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Two years ago, our family and friends were celebrating Lyndsay and Reece’s wedding at Cradle Mountain in Tasmania. Although it didn’t snow, it was cold. So cold that everyone was rugged up in beautiful coats and jackets, hats and  beanies and interesting scarves that flowed this way and that,  while we enjoyed exhilarating walks that ensured that blood still flowed to our extremities.

Coming from Byron, my cold weather garb was particularly uninspiring: of course I had purchased a lovely outfit for the wedding itself, after all I was the mother of the bride! But everything else I had was comprised of items designed to brave the New Zealand wilderness on walking treks. Practical, yes! Stylish, well only if you’e modelling the yeti look!   I cast an admiring eye over the stylish casual attire and accessories everyone else was wearing.  Before this, I hadn’t really noticed that infinity scarves or cowls had become a fashion accessory. My sisters, Jenny  and Maryanne looked particularly good in theirs so I resolved on my return home to give knitting one a go.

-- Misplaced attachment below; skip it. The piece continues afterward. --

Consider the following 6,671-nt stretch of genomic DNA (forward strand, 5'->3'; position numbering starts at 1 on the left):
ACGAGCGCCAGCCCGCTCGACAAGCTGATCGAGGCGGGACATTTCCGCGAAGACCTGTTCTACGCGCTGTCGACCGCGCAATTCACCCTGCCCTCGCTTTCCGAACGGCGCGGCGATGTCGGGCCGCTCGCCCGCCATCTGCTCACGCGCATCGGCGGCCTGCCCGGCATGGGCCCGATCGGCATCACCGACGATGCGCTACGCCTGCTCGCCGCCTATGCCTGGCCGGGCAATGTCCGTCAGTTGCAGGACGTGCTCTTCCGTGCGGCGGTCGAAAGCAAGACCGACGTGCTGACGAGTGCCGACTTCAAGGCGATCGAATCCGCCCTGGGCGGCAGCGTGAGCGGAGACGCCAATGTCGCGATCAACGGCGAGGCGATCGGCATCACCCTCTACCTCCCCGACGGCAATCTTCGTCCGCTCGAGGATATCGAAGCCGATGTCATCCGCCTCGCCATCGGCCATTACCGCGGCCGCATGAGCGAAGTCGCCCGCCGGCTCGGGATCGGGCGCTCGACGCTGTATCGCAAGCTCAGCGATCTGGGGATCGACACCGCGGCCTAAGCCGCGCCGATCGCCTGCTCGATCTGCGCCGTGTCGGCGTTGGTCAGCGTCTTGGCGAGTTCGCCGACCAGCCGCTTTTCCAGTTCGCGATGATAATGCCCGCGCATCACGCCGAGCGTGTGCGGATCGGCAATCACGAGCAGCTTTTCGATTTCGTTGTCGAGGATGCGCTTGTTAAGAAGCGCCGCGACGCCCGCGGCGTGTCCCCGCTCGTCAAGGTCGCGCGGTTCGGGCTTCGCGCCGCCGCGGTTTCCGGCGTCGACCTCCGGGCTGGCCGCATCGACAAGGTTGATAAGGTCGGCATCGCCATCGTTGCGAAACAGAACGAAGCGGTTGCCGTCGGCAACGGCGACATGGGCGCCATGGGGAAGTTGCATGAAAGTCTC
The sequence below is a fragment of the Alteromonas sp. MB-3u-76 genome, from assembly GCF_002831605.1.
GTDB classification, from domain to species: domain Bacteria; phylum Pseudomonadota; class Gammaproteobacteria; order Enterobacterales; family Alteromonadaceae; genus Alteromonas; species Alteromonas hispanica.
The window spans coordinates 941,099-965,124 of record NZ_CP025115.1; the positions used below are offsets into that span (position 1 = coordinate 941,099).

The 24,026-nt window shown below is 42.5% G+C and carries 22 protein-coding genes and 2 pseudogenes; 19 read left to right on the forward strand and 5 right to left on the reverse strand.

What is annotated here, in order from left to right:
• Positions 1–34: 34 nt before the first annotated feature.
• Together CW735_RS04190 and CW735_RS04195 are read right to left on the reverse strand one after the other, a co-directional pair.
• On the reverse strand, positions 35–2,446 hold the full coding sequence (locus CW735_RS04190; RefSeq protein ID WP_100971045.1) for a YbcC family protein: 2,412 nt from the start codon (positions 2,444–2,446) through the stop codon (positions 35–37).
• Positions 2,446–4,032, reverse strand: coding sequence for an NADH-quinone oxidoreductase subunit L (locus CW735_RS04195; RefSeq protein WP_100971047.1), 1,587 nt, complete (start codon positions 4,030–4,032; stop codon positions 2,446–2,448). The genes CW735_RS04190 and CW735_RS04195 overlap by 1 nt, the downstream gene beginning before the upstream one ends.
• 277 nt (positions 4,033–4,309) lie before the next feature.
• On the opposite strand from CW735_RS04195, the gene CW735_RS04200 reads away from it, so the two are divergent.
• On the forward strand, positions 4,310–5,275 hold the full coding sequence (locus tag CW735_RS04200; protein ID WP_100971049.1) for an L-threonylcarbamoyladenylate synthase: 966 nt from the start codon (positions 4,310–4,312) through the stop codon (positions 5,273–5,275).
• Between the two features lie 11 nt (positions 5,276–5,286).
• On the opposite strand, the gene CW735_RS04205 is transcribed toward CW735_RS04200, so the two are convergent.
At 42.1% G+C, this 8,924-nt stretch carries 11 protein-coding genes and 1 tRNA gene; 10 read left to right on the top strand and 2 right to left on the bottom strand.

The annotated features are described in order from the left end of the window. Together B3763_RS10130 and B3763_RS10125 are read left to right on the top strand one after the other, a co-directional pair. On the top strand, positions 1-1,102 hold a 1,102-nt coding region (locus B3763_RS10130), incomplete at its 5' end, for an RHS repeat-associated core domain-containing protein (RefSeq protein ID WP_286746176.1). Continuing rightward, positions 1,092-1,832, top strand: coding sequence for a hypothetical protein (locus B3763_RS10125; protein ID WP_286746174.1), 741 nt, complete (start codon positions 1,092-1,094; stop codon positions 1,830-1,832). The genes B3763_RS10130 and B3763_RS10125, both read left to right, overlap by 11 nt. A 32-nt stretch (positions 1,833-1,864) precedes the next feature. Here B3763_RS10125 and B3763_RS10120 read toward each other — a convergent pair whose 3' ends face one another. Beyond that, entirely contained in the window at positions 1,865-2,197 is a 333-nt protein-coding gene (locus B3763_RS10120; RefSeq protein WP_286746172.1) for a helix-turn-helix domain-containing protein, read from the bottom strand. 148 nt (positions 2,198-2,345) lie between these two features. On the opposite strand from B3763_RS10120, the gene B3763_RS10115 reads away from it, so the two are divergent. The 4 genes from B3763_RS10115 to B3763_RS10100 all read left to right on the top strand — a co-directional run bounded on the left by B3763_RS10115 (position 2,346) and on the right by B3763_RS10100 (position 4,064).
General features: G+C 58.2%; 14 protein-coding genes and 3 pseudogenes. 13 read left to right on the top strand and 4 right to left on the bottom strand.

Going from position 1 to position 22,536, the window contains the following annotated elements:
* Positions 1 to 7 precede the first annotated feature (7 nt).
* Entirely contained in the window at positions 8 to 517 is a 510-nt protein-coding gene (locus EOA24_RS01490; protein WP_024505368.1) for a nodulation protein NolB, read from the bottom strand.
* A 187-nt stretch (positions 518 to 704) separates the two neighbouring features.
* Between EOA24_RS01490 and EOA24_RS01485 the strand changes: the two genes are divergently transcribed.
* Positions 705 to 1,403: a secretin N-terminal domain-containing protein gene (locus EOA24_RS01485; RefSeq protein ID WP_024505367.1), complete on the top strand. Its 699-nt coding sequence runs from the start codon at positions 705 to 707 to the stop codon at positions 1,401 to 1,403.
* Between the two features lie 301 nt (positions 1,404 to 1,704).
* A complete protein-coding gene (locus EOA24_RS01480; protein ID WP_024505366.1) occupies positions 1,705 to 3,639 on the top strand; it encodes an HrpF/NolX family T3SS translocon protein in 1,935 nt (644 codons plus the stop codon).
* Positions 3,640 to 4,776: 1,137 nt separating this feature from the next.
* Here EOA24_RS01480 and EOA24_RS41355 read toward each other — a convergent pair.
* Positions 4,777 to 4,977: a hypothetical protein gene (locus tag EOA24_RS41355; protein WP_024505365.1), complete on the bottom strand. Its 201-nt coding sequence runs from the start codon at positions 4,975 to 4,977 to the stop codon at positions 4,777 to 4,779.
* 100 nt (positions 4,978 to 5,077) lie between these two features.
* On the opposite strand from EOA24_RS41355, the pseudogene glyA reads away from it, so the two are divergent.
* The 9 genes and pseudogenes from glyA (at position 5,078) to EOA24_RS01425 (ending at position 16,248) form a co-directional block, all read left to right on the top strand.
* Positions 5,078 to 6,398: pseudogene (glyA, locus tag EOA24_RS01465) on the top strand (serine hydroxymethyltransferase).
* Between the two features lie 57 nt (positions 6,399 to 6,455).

It’s only taken two years to follow through and I can’t even use the excuse that I didn’t have the materials on hand. Nestled in my stash were two skeins of very special,  hand dyed, hand spun wool that Lyndsay had brought back from her travels in Montana a few years ago and I had found a free pattern on Ravelry that would be perfect for the job.  Still better late than never as they say.

 I  knitted the cowl on a circular needle.